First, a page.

Here is my first blog post. I have set myself a goal to write 500 words about economics every Friday, in a way that is accessible, easy to understand, interesting (even for my wife), and scrupulously based on scientific reasoning (not political ideology).
This post is just an introduction to what the blog will be about. So let’s start by considering this question:
Do we, right now, have the ability to produce and distribute enough stuff for everyone to have a decent, basic standard of living?
By this I mean, do we currently produce enough food to feed the world? Do we have the technology and the raw materials to get clean water to everyone? Can we then get all the basics of life – shelter, energy, whatever we decide is “basic” – to everyone on the planet? And can we do this in a way that does not produce mass environmental destruction?
A “yes” answer would mean that sufficient raw materials exist in the world to provide the “basics” to everyone. It would also mean that we have the productive capacity to convert those raw materials into products (i.e. the factories, the machines, and the people who know how to operate them). And it would mean that we have the means to distribute these goods to the people who need them.
Now I don’t know what the answer to this question is. Clearly, we have the capacity to produce a lot of stuff globally. Organising the distribution to meet everyone’s need would be highly complex. And in fact, we would also want to involve everyone capable of working in that production and distribution so that they can earn the means to pay for their goods. And whether we could do this in a way that is environmentally sustainable is probably the hardest part. But let’s set that aside: right now, we’re destroying the environment and we’re not even coming close to meeting everyone’s basic needs. At least let’s try and do the latter!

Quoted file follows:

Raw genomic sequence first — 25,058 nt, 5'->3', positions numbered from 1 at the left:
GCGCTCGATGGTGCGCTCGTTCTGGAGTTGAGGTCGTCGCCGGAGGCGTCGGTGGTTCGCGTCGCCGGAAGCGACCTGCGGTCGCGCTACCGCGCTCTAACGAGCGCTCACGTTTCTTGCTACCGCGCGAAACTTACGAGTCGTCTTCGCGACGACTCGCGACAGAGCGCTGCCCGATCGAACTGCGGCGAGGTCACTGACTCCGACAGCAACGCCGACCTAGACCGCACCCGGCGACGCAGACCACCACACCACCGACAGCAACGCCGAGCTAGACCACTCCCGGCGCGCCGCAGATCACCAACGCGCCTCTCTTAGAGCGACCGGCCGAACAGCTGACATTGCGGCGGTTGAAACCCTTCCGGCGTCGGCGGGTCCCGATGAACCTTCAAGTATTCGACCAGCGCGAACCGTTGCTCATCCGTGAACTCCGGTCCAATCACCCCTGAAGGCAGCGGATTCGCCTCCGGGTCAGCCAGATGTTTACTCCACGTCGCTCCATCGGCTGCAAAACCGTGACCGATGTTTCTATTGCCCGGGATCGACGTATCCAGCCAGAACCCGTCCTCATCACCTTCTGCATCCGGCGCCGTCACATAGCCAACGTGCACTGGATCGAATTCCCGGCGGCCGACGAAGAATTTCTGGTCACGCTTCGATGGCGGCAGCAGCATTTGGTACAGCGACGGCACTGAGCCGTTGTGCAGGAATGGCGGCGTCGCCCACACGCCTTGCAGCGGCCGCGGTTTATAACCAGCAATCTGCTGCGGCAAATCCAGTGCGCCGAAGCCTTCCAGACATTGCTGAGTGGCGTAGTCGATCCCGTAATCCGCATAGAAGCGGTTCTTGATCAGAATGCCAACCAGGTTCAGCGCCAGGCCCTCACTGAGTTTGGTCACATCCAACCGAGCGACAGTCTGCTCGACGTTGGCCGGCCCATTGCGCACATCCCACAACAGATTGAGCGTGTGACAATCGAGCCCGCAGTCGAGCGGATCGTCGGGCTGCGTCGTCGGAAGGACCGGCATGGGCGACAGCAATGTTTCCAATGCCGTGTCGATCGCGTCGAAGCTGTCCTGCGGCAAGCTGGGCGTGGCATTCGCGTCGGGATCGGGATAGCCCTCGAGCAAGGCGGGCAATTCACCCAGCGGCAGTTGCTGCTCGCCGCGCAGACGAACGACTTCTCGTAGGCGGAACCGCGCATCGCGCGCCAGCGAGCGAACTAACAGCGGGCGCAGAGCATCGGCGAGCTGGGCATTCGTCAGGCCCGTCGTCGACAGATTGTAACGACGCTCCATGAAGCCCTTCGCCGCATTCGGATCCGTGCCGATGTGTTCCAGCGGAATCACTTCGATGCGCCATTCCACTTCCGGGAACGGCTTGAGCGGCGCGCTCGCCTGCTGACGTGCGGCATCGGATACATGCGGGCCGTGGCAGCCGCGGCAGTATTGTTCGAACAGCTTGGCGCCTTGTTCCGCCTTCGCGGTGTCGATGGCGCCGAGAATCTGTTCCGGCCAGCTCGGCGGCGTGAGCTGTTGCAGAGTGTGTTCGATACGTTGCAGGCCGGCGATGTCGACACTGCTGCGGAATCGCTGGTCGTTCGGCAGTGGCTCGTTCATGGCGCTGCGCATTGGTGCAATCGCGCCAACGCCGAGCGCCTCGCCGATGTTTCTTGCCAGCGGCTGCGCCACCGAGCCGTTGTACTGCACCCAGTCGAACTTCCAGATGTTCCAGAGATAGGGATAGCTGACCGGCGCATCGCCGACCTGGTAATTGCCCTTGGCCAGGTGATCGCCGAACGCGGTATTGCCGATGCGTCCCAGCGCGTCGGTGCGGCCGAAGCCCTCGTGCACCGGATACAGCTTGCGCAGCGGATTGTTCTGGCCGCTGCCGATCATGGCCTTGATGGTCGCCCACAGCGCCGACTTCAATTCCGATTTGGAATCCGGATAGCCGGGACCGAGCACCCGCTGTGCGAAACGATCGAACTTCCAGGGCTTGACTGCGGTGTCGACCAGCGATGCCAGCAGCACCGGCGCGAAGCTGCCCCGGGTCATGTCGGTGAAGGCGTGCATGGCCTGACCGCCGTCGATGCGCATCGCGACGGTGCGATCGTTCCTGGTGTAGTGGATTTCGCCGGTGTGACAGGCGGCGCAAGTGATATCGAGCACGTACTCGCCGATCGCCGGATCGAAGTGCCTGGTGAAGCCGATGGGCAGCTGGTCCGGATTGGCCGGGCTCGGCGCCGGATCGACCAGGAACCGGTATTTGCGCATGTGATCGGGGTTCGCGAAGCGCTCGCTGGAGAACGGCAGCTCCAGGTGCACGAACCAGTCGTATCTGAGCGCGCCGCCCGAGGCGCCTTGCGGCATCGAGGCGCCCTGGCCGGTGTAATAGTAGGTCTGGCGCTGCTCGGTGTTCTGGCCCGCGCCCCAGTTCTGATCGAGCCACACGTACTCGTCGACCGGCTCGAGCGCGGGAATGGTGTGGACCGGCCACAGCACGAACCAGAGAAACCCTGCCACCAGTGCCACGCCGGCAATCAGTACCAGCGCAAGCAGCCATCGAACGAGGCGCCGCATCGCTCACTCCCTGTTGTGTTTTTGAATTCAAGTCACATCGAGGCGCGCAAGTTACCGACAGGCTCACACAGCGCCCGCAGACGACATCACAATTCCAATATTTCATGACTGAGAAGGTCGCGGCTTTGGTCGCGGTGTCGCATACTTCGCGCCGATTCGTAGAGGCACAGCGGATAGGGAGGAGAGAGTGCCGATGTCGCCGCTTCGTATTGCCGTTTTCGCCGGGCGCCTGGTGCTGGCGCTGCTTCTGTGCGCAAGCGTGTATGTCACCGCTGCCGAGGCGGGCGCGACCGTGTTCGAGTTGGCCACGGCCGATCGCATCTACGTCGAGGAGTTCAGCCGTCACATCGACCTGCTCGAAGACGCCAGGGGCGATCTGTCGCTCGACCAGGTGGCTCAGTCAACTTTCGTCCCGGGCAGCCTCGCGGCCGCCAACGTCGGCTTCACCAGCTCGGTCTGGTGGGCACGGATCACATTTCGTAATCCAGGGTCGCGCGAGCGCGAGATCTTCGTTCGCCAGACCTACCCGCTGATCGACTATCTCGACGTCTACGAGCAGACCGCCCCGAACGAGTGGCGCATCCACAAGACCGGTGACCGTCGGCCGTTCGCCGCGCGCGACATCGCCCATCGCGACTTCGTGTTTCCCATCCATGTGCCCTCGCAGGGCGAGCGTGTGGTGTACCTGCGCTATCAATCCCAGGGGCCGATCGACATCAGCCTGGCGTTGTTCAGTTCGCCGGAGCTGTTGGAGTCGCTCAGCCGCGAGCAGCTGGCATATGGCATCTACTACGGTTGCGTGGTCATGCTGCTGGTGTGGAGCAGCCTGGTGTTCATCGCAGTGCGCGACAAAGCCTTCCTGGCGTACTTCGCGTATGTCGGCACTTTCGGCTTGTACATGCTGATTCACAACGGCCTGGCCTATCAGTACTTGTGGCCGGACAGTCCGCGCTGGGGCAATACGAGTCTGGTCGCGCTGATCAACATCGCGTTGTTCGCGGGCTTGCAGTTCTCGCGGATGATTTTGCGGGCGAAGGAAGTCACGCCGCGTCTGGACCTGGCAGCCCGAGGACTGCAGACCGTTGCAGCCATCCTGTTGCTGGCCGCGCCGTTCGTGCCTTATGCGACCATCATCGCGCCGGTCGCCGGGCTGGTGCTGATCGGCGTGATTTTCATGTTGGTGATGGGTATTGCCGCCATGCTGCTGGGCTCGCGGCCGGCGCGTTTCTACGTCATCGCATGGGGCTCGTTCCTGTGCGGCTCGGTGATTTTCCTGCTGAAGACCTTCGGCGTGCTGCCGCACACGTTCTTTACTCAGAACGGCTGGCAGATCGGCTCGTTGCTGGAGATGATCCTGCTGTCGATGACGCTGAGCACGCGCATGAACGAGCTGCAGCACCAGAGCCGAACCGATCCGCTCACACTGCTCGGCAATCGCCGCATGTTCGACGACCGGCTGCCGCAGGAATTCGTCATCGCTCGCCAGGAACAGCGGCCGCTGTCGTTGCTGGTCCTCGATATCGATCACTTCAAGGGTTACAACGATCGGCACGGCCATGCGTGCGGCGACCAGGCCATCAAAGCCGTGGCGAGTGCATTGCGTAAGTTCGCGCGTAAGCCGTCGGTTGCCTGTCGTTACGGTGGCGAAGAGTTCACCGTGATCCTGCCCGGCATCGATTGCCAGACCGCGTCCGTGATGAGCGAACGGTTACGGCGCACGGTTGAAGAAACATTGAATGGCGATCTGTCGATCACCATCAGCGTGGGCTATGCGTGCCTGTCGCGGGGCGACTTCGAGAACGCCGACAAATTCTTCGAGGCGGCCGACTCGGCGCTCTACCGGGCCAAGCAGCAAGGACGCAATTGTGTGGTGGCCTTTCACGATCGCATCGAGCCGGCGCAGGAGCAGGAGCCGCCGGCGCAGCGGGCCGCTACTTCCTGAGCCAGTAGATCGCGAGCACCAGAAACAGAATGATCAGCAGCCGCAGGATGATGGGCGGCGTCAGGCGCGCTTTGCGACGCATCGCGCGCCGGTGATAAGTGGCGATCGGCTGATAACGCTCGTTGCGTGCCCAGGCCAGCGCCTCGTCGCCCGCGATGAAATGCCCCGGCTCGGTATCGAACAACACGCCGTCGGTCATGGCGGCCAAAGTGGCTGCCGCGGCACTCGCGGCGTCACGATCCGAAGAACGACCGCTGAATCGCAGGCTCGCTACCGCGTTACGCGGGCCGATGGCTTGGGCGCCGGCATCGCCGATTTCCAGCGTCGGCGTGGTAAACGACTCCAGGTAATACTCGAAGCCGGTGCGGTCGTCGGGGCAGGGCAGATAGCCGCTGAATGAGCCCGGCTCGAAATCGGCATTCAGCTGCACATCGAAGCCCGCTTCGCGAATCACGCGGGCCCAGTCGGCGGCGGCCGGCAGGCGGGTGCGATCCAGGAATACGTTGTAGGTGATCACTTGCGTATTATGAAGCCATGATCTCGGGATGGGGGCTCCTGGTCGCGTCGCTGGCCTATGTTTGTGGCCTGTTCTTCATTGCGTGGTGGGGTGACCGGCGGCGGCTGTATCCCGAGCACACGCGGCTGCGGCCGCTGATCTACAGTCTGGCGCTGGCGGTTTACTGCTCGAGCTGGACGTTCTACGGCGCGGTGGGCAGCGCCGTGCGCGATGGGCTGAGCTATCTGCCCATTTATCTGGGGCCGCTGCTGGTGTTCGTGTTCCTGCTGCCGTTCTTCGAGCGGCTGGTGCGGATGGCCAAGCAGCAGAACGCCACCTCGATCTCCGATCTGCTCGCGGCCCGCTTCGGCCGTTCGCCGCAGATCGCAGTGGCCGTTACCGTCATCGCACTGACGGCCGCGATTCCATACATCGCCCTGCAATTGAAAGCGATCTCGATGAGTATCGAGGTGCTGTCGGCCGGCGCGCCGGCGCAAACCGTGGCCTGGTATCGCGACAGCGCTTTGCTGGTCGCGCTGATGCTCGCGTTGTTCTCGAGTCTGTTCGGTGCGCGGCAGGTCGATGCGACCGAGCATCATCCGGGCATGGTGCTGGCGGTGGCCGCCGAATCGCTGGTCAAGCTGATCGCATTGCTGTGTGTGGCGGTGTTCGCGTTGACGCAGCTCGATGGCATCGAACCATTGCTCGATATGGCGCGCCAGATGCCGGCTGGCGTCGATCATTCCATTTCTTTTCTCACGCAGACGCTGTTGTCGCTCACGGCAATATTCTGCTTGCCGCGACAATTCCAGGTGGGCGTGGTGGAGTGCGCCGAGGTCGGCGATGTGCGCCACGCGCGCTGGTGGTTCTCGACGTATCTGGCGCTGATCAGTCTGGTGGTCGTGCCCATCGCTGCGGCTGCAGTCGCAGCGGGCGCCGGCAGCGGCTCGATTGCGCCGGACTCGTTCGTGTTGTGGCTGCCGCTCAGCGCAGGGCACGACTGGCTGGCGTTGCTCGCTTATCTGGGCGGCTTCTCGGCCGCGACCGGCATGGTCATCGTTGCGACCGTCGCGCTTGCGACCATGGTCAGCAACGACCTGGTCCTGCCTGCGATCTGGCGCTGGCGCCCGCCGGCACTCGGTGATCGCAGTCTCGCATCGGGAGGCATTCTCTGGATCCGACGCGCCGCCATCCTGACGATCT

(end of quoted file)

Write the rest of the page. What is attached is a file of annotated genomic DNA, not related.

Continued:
But if this is an achievable goal, shouldn’t it then be one of our main goals as the human race? Shouldn’t this be what the combined powers of the earth – the governments, the scientists, and in particular the economists – are focused on achieving?
But let’s pull back from a global utopia. Consider your own country. In mine (the UK) many people work long hours, in boring jobs, with poor conditions, for low pay, and very poor job security. And we’re the lucky ones, compared to the rest of the world. Are there any countries where the economy is working in a way that keeps everyone satisfied?
This blog will be about these questions of how we develop an economy that meets everyone’s needs (and why we’re failing to do so at the moment). To be clear, I don’t believe the answers to these questions will be found by great thinkers or encapsulated in grand theories, nor will they be found by economists or Governments. I believe they will only be found by everyone in society working together to gradually improve the condition of society as a whole. I have no pretentious programme to propose or school of economic thought to promote. But if we can only build an economy that meets our needs by everyone in society working together, then we all need to improve our understanding of the reality of how economies work. So long as we keep ourselves ignorant of these realities, we are slaves to whatever nonsense governments, economists, the media, or other vested interests choose to pump at us.
Knowledge is power. And knowledge will set you free. But economics is boring. So I see it as a stimulating challenge to write about how economies work in reality in a way that is straightforward, understandable, and interesting. I hope some people will join me on this journey (500 words, every Friday), and give me some feedback on whether I’m pulling this off.